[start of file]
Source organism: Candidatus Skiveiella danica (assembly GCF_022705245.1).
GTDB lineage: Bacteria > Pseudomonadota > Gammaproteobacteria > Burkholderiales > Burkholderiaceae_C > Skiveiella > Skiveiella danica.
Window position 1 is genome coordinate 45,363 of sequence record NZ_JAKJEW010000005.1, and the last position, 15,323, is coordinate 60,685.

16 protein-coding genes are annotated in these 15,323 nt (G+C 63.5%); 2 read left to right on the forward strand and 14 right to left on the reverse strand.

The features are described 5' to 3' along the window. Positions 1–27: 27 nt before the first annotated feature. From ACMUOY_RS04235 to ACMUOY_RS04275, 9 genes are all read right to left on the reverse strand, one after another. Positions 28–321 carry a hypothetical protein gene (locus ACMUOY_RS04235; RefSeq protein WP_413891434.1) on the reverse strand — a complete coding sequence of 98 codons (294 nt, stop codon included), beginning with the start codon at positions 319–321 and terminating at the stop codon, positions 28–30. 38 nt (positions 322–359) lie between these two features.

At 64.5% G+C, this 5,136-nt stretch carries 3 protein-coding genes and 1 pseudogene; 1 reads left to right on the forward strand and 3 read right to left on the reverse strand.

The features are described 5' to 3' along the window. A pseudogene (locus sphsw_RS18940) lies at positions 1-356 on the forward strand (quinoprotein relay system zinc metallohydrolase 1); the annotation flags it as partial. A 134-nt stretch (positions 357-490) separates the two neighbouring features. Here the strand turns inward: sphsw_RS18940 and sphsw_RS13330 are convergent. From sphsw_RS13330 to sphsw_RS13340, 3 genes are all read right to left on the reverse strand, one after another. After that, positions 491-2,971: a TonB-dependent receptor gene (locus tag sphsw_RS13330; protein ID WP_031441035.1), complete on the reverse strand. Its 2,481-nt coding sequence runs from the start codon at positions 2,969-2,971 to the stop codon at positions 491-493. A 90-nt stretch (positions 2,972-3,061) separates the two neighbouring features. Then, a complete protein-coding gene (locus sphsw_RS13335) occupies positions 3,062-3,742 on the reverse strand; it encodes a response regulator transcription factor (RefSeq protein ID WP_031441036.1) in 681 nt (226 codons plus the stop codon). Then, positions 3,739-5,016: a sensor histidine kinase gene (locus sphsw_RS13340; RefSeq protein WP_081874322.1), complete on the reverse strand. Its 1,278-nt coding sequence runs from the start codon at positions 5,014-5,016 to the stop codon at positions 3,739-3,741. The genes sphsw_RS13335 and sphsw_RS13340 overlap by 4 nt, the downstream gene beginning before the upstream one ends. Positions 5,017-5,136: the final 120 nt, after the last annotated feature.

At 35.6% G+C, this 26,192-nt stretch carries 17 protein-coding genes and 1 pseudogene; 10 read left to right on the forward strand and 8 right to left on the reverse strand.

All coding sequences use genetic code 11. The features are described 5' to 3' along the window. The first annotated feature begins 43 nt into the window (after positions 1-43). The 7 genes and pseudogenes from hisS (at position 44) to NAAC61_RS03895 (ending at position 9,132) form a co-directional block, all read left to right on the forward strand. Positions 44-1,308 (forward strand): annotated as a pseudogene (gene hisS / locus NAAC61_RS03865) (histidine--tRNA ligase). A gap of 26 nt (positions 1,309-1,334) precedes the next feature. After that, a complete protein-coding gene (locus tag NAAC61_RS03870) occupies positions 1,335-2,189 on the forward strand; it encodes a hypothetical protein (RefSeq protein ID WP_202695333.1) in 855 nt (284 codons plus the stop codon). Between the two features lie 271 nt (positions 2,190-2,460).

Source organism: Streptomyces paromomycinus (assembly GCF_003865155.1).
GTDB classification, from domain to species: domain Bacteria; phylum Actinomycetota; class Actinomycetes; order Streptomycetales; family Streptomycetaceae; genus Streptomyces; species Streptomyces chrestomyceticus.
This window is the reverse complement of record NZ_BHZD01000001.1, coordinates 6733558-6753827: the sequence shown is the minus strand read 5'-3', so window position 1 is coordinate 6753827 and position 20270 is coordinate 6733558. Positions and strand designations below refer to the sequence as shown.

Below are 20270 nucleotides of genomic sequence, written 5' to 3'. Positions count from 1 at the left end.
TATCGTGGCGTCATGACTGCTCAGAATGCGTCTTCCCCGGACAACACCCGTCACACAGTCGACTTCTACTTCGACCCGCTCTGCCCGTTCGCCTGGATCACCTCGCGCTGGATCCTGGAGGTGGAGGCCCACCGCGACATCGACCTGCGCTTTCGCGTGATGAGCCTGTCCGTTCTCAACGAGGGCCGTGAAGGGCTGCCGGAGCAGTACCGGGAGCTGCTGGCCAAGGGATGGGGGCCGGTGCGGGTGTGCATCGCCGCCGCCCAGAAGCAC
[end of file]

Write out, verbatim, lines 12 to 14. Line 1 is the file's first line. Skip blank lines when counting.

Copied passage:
This window is the reverse complement of record NZ_BHZD01000001.1, coordinates 6733558-6753827: the sequence shown is the minus strand read 5'-3', so window position 1 is coordinate 6753827 and position 20270 is coordinate 6733558. Positions and strand designations below refer to the sequence as shown.

Below are 20270 nucleotides of genomic sequence, written 5' to 3'. Positions count from 1 at the left end.
TATCGTGGCGTCATGACTGCTCAGAATGCGTCTTCCCCGGACAACACCCGTCACACAGTCGACTTCTACTTCGACCCGCTCTGCCCGTTCGCCTGGATCACCTCGCGCTGGATCCTGGAGGTGGAGGCCCACCGCGACATCGACCTGCGCTTTCGCGTGATGAGCCTGTCCGTTCTCAACGAGGGCCGTGAAGGGCTGCCGGAGCAGTACCGGGAGCTGCTGGCCAAGGGATGGGGGCCGGTGCGGGTGTGCATCGCCGCCGCCCAGAAGCAC